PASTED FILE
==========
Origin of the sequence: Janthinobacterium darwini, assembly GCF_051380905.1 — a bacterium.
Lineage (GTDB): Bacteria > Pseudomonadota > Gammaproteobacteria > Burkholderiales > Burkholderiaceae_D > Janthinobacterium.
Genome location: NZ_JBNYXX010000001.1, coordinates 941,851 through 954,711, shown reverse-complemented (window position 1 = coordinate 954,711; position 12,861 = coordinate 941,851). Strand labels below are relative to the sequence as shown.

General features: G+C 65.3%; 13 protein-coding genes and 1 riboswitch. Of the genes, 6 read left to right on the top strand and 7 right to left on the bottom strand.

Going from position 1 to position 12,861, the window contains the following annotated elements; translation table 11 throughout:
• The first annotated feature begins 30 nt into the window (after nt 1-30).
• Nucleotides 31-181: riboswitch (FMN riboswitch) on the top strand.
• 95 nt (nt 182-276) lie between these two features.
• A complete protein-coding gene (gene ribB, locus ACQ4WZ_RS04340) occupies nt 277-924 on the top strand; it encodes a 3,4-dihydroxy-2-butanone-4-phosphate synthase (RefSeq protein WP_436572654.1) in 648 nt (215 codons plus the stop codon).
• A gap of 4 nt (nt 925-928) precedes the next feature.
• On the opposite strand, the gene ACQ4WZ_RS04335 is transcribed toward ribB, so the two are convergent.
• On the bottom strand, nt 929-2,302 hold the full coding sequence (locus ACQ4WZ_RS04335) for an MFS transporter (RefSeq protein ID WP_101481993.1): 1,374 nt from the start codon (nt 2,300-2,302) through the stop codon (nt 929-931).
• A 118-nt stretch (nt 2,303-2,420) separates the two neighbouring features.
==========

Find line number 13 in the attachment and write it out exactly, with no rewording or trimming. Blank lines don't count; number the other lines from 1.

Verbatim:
• A 118-nt stretch (nt 2,303-2,420) separates the two neighbouring features.